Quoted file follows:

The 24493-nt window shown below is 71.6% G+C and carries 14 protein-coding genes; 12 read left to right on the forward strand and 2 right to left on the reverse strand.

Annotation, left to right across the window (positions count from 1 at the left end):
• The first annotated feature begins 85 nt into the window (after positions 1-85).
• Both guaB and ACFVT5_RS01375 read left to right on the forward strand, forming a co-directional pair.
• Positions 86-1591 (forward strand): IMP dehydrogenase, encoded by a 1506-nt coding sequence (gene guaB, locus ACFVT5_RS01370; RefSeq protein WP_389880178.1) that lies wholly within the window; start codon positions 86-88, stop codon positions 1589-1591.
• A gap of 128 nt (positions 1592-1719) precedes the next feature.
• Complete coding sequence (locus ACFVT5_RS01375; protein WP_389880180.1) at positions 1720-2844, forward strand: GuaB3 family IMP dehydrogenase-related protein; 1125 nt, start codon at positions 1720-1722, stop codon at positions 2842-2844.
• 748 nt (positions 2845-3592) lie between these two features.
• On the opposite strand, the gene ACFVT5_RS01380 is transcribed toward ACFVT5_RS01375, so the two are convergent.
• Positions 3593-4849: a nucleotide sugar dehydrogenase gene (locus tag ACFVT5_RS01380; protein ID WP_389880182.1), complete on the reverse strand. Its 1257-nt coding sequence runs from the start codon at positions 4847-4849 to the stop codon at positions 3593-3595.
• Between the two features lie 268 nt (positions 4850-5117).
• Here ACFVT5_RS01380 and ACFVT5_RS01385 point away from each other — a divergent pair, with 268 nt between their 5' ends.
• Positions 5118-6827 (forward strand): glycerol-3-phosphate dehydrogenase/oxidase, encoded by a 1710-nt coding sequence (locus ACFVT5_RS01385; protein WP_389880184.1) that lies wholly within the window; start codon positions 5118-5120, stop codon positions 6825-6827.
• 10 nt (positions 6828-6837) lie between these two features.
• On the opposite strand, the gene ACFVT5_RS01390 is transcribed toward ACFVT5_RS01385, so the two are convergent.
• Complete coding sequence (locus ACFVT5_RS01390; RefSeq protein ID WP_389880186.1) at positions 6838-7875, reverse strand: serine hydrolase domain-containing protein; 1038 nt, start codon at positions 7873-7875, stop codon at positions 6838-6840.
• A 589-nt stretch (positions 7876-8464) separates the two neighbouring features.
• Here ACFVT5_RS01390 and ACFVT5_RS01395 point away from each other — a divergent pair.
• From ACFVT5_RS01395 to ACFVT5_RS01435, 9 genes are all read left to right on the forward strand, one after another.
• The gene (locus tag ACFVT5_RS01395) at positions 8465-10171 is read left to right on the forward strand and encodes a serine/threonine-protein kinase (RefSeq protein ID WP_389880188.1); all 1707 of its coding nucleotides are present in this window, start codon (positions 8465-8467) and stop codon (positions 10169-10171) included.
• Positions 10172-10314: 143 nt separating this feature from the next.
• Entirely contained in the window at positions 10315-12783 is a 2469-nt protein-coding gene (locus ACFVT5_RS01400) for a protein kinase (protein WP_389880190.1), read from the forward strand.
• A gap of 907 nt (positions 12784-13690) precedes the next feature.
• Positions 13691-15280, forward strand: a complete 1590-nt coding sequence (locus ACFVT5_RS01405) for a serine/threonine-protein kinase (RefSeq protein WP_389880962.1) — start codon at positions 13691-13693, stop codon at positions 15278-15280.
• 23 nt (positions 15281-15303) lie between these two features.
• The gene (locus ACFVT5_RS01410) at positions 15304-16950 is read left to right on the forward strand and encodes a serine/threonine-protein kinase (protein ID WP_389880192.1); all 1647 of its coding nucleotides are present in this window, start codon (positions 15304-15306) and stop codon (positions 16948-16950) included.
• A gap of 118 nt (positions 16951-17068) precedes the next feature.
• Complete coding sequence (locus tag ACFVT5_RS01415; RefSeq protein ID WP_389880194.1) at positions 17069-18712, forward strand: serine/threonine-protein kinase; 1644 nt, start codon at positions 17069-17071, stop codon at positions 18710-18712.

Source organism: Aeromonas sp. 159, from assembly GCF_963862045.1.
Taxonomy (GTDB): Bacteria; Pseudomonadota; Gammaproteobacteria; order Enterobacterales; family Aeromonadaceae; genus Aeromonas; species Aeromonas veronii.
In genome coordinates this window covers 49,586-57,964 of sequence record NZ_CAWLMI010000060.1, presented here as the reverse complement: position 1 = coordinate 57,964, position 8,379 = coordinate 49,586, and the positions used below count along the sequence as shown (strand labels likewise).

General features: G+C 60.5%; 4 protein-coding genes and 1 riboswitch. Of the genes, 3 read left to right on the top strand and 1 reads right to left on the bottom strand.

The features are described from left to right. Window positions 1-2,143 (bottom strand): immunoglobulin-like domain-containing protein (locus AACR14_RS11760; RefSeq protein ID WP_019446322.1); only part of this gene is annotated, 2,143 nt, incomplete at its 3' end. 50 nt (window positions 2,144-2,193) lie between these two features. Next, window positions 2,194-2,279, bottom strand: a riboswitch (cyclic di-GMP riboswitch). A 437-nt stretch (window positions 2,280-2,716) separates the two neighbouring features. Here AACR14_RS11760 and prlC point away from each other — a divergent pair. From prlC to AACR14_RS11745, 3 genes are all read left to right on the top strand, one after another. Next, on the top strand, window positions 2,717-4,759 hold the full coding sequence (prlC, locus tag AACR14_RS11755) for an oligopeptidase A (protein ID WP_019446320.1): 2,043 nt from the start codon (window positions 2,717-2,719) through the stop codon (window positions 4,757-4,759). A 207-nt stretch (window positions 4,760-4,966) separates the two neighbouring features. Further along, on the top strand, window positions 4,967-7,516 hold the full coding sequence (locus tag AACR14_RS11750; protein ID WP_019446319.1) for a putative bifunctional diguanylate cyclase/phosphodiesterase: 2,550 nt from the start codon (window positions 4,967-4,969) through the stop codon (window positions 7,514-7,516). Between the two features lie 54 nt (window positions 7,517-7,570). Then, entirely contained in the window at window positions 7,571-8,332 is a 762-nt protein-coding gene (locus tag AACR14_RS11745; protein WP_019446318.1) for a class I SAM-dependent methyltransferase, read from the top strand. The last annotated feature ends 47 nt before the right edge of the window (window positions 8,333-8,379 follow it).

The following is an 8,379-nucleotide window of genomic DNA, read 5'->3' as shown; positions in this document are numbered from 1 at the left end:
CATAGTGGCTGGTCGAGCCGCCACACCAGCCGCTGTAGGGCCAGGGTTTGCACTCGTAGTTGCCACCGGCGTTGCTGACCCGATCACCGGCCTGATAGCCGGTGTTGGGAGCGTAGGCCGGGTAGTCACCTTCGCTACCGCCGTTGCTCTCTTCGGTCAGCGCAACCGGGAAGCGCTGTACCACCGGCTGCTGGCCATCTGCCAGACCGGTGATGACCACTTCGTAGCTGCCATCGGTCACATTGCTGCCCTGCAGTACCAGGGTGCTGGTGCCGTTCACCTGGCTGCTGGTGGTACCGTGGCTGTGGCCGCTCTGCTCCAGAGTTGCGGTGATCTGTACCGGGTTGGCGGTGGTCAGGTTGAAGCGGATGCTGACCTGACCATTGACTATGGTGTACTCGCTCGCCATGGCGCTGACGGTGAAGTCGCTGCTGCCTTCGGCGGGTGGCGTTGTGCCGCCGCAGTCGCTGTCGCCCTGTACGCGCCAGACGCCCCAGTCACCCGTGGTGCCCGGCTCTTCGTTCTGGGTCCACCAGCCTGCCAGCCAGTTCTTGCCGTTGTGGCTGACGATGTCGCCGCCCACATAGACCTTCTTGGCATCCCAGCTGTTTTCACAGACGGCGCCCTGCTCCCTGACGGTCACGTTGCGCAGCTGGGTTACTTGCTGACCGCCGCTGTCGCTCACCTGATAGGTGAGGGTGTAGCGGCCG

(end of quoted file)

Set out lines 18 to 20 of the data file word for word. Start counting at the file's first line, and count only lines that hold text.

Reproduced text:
• Here ACFVT5_RS01390 and ACFVT5_RS01395 point away from each other — a divergent pair.
• From ACFVT5_RS01395 to ACFVT5_RS01435, 9 genes are all read left to right on the forward strand, one after another.
• The gene (locus tag ACFVT5_RS01395) at positions 8465-10171 is read left to right on the forward strand and encodes a serine/threonine-protein kinase (RefSeq protein ID WP_389880188.1); all 1707 of its coding nucleotides are present in this window, start codon (positions 8465-8467) and stop codon (positions 10169-10171) included.